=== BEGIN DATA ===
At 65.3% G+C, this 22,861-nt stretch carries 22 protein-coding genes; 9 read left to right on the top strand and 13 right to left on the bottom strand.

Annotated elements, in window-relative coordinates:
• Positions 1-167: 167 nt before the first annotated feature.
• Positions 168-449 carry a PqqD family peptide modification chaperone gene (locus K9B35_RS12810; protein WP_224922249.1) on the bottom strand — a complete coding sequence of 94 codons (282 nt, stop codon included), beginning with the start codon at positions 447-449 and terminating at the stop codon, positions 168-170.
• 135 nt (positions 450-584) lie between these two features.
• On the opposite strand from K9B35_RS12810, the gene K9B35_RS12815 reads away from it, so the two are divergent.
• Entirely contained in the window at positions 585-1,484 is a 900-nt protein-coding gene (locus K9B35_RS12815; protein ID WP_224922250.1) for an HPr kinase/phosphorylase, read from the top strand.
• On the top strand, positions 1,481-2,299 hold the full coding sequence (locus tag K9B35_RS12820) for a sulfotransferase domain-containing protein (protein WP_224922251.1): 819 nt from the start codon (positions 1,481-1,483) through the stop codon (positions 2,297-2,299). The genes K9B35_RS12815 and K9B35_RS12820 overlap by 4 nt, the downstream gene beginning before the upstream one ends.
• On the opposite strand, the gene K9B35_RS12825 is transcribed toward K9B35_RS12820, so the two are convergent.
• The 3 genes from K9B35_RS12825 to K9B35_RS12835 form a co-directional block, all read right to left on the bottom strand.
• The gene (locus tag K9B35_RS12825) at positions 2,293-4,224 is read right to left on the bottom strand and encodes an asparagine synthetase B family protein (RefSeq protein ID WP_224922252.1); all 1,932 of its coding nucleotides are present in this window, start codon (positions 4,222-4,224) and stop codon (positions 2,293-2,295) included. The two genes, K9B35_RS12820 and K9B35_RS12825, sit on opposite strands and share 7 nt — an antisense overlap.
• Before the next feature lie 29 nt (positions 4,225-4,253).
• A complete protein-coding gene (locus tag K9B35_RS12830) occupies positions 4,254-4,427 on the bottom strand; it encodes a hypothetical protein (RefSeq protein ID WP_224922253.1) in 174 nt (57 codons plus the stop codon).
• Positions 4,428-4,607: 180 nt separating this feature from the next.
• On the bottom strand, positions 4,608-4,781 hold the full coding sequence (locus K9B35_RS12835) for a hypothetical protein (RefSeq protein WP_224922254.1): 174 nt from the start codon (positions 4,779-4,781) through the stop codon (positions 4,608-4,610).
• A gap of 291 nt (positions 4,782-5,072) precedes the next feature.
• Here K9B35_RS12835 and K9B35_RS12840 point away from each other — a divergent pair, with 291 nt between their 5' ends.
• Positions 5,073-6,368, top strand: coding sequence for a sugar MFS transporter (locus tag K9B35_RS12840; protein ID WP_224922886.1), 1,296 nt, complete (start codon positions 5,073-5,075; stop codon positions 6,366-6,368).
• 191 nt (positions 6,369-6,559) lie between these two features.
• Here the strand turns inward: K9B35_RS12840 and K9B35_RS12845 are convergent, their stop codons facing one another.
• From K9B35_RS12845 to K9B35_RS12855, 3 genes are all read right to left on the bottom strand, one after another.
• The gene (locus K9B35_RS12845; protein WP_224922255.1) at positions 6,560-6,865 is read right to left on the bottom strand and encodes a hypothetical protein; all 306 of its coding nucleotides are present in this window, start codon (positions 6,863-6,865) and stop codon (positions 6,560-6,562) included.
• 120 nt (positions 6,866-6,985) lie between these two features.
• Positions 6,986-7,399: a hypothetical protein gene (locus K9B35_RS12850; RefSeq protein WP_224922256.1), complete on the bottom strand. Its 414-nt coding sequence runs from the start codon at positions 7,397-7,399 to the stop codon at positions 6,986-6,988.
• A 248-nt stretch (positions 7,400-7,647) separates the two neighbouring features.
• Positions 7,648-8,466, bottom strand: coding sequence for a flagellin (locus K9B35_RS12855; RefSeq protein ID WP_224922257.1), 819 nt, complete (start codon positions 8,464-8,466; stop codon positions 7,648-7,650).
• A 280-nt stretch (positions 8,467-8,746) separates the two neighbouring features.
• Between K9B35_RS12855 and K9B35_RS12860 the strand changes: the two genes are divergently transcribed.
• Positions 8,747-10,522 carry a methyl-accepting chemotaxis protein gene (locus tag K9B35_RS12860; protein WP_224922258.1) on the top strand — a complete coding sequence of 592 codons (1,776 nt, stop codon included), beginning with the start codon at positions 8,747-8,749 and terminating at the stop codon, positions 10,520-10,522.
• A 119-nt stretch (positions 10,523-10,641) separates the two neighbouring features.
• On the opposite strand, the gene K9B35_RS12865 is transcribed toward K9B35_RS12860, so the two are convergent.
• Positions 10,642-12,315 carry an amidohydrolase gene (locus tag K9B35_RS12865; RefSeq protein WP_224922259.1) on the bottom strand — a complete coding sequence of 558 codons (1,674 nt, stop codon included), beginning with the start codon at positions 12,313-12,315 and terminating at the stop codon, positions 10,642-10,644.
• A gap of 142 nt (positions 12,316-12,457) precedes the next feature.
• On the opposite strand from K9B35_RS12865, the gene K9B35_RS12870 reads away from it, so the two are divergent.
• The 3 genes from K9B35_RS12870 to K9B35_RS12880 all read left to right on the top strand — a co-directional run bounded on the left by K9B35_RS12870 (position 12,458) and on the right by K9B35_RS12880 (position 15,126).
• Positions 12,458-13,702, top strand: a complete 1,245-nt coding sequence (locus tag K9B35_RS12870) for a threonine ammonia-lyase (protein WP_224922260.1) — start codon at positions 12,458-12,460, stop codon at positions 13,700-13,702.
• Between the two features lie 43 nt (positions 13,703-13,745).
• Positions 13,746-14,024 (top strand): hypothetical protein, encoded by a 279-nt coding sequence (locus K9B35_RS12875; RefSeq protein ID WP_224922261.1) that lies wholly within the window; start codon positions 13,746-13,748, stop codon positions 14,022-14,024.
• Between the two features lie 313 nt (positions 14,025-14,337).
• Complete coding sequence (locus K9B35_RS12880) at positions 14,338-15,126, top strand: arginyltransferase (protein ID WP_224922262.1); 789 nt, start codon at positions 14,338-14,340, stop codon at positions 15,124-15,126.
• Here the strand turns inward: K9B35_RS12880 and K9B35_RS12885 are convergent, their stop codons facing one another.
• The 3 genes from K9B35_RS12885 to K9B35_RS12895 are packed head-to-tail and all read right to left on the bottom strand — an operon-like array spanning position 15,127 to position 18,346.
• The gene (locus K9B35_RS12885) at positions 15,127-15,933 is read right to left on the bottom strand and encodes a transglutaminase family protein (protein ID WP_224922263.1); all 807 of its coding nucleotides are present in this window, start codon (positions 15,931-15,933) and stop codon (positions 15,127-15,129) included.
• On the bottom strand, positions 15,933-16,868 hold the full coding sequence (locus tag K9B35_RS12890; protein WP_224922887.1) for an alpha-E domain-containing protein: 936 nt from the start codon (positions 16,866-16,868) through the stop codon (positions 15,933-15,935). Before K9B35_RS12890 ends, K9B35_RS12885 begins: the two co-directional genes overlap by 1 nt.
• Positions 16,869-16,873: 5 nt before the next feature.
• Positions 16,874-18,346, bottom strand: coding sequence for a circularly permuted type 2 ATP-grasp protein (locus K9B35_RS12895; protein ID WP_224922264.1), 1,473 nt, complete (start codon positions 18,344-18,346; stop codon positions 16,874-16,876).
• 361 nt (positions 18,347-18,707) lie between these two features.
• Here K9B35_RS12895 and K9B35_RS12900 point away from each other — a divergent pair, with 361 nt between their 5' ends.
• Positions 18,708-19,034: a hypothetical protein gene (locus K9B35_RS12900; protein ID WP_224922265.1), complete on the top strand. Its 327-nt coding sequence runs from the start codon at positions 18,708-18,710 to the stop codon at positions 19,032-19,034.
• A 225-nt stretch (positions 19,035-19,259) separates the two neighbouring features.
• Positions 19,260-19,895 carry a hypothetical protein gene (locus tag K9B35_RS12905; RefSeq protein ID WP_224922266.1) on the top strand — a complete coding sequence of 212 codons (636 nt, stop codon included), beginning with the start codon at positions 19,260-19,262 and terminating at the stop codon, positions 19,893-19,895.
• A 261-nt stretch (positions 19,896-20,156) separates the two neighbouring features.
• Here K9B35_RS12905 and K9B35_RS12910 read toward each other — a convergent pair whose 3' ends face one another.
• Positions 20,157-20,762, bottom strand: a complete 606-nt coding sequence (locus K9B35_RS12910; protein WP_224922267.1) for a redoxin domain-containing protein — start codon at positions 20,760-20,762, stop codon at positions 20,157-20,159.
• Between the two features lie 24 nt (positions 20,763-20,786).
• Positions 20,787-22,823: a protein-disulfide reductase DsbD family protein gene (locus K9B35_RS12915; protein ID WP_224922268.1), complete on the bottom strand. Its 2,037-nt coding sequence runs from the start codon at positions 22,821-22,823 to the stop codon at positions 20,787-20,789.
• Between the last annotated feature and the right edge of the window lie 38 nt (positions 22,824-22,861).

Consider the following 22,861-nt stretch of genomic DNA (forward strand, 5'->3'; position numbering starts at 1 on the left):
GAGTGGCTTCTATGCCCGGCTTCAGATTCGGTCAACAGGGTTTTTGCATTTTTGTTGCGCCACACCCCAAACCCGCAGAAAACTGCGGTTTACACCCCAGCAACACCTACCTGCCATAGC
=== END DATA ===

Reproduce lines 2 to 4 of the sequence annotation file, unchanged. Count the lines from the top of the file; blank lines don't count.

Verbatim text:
Annotated elements, in window-relative coordinates:
• Positions 1-167: 167 nt before the first annotated feature.
• Positions 168-449 carry a PqqD family peptide modification chaperone gene (locus K9B35_RS12810; protein WP_224922249.1) on the bottom strand — a complete coding sequence of 94 codons (282 nt, stop codon included), beginning with the start codon at positions 447-449 and terminating at the stop codon, positions 168-170.